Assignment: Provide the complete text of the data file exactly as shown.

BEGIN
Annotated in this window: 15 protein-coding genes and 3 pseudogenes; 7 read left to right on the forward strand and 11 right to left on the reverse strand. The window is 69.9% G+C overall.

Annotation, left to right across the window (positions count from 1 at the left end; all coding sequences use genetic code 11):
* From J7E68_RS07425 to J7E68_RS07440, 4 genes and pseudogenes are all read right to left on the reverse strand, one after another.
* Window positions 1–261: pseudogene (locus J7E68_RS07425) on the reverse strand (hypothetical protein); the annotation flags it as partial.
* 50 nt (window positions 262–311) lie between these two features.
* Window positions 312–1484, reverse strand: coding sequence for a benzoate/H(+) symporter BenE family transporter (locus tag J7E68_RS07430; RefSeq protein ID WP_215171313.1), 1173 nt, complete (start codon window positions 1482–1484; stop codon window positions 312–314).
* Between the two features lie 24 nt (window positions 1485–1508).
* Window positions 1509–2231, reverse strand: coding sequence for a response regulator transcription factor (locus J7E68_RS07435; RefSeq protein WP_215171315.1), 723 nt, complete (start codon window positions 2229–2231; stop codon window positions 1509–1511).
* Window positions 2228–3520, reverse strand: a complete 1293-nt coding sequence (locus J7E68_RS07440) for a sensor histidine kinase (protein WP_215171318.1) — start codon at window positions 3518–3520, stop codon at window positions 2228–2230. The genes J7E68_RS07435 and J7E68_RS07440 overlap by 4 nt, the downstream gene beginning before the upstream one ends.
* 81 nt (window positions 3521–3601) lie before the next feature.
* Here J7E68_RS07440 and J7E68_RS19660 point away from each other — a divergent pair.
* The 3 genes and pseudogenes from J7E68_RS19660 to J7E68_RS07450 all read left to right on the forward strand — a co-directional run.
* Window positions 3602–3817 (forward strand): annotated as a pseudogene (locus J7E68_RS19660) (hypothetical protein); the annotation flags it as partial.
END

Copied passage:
Annotated in this window: 15 protein-coding genes and 3 pseudogenes; 7 read left to right on the forward strand and 11 right to left on the reverse strand. The window is 69.9% G+C overall.

Annotation, left to right across the window (positions count from 1 at the left end; all coding sequences use genetic code 11):
* From J7E68_RS07425 to J7E68_RS07440, 4 genes and pseudogenes are all read right to left on the reverse strand, one after another.
* Window positions 1–261: pseudogene (locus J7E68_RS07425) on the reverse strand (hypothetical protein); the annotation flags it as partial.
* 50 nt (window positions 262–311) lie between these two features.
* Window positions 312–1484, reverse strand: coding sequence for a benzoate/H(+) symporter BenE family transporter (locus tag J7E68_RS07430; RefSeq protein ID WP_215171313.1), 1173 nt, complete (start codon window positions 1482–1484; stop codon window positions 312–314).
* Between the two features lie 24 nt (window positions 1485–1508).
* Window positions 1509–2231, reverse strand: coding sequence for a response regulator transcription factor (locus J7E68_RS07435; RefSeq protein WP_215171315.1), 723 nt, complete (start codon window positions 2229–2231; stop codon window positions 1509–1511).
* Window positions 2228–3520, reverse strand: a complete 1293-nt coding sequence (locus J7E68_RS07440) for a sensor histidine kinase (protein WP_215171318.1) — start codon at window positions 3518–3520, stop codon at window positions 2228–2230. The genes J7E68_RS07435 and J7E68_RS07440 overlap by 4 nt, the downstream gene beginning before the upstream one ends.
* 81 nt (window positions 3521–3601) lie before the next feature.
* Here J7E68_RS07440 and J7E68_RS19660 point away from each other — a divergent pair.
* The 3 genes and pseudogenes from J7E68_RS19660 to J7E68_RS07450 all read left to right on the forward strand — a co-directional run.
* Window positions 3602–3817 (forward strand): annotated as a pseudogene (locus J7E68_RS19660) (hypothetical protein); the annotation flags it as partial.